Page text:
The second issue I had with this book was the marshwoggs and the depiction of their society. Now, to expand a little just in book terms, the marshwoggs are a swamp-dwelling people with greenish-brown skin and webbed hands and feet, frog-people if you will. The marshwoggs live in a swampy peninsula, meaning no one's really interested in their land, and they have a sort of confederacy of small republics united in common defense but not much else. This is all very well and fine, but when Roskin encounters their system of government and taxation and compares it to the system in his home country is when I get problems. In his discussion of marshwogg politics, Roskin discovers that there is very little to no corruption in the marshwogg system, which is explained as a result of the very low salaries of government officials, as well as a system of checks and balances. Unfortunately I don't understand how low salaries would keep government officials from becoming corrupt, if anything I would think it would provide incentive for such corruption. It's not uncommon for government officials to use their positions of authority for their own financial gain, even if they're well-paid. Maybe I'm just a cynic when it comes to the behavior of sentient beings but I'm pretty sure there would be plenty of marshwoggs exploiting political office for financial reasons. I also was hesitant to accept that their capitalist system was far better than whatever system the dwarves have, in part because there wasn't an extensive explanation of how the dwarven economic system works and a comparison with the marshwogg system. It was simply mentioned that marshwoggs had more stores, more goods in those stores, and a greater variety of goods than in dwarven communities. On the one hand you can say that because of their economic policies the dwarves have entered a period of stagnation while the marshwoggs continue to expand and innovate. But on the other hand you could say the dwarves emphasize moderation and restraint while the marshwoggs are rampant consumerists. I just felt like Adams could have explored the issues a little better and built a stronger argument, instead I was left with the impression that the marshwogg system was better just because.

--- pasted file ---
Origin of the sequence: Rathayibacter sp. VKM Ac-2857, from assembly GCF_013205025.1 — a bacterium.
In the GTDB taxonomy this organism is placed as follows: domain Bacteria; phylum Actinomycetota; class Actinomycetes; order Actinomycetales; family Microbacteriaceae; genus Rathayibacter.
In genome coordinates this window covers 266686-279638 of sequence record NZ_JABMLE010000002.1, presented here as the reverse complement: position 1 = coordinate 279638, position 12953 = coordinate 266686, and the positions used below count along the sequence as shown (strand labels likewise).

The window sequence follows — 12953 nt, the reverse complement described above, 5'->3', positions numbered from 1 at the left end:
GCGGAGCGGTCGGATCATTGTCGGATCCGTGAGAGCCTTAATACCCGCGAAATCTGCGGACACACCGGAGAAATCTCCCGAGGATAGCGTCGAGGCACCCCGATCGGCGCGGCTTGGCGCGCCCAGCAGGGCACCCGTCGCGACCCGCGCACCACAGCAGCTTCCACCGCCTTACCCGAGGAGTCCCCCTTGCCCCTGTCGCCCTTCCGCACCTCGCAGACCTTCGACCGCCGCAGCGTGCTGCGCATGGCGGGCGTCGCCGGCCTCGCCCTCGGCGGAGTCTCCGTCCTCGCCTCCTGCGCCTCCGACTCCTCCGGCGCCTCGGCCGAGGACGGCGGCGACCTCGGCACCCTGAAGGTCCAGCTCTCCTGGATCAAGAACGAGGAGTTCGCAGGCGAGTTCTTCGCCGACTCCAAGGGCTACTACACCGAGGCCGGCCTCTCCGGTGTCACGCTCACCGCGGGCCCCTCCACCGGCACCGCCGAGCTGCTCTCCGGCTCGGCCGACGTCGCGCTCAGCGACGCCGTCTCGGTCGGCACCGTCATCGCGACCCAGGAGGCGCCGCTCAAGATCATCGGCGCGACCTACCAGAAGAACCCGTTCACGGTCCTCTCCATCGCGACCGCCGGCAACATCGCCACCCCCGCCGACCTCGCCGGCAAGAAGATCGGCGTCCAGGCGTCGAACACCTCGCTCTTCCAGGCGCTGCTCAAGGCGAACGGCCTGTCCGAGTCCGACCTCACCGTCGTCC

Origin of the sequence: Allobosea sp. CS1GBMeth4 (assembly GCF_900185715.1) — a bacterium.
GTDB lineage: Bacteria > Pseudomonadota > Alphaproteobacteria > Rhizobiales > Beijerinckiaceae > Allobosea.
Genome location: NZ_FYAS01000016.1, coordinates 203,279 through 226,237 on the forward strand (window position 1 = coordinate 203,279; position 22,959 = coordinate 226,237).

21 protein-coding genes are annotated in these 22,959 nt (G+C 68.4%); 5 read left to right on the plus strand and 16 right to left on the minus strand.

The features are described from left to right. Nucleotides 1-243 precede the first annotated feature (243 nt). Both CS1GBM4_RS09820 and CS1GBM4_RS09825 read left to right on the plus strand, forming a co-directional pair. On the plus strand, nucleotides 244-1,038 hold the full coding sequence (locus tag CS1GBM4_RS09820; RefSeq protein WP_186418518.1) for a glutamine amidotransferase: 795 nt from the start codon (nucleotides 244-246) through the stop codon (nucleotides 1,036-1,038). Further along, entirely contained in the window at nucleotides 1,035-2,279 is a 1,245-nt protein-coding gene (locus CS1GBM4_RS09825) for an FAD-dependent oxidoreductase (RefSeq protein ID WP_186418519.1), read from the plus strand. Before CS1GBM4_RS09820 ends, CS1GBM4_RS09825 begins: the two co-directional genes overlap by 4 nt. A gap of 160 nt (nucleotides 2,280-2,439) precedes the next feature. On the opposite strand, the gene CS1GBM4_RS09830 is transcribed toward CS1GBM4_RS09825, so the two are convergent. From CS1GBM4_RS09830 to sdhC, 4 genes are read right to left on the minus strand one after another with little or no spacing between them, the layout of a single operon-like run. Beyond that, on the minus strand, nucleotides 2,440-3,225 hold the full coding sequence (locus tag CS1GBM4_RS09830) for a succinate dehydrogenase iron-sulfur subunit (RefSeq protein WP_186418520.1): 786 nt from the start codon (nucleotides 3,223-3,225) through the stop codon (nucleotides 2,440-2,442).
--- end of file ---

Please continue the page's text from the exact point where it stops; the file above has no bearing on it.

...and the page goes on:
I also would have liked more exploration of the Kiredurk-ogre war happening in the north because Roskin has gone missing. There is a chapter towards the beginning that talks about the beginnings of the war and the attempts, at least by dwarven officials, to prevent this war from happening. However the ogres, for whatever reason, refuse to negotiate and war breaks out anyway. Finally towards the end of the book we see that the war has ground to a stalemate with heavy casualties on both sides and bitter feelings, however the return of Roskin might change that. The reason I bring this up is that in the book it is mentioned the ogres are not behaving as they usually do, which made me curious about why they were so hell-bent on going to war with the dwarves. Especially since they were long-time allies, much like the United States going to war with Canada. We've been friends for a really long time, going to war just doesn't make sense. We even meet some ogres in exile who refused to go to war with the dwarves so I feel like there is more to this war than Adams showed us in the book and I really hope the next book explores this issue more thoroughly.
My final problem with the book is it felt kind of haphazard. The introduction of Suvene, while useful, takes some focus off of Roskin and Crushaw. Focus which I felt could have been better utilized, especially when it came to the war. In addition a lot of travel happens off-screen, which is fine if nothing happens, but I was left feeling like this was just a string of events following each other rather than any sort of journey.
I definitely feel like this book was weaker than the previous one, and I hope that it just ends up being a fluke in the series. Unfortunately if you're also interested in reading this series you kind of have to read this one for plot purposes. I'll let my readers know how the third one turns out and probably make a decision then whether or not to continue with this series.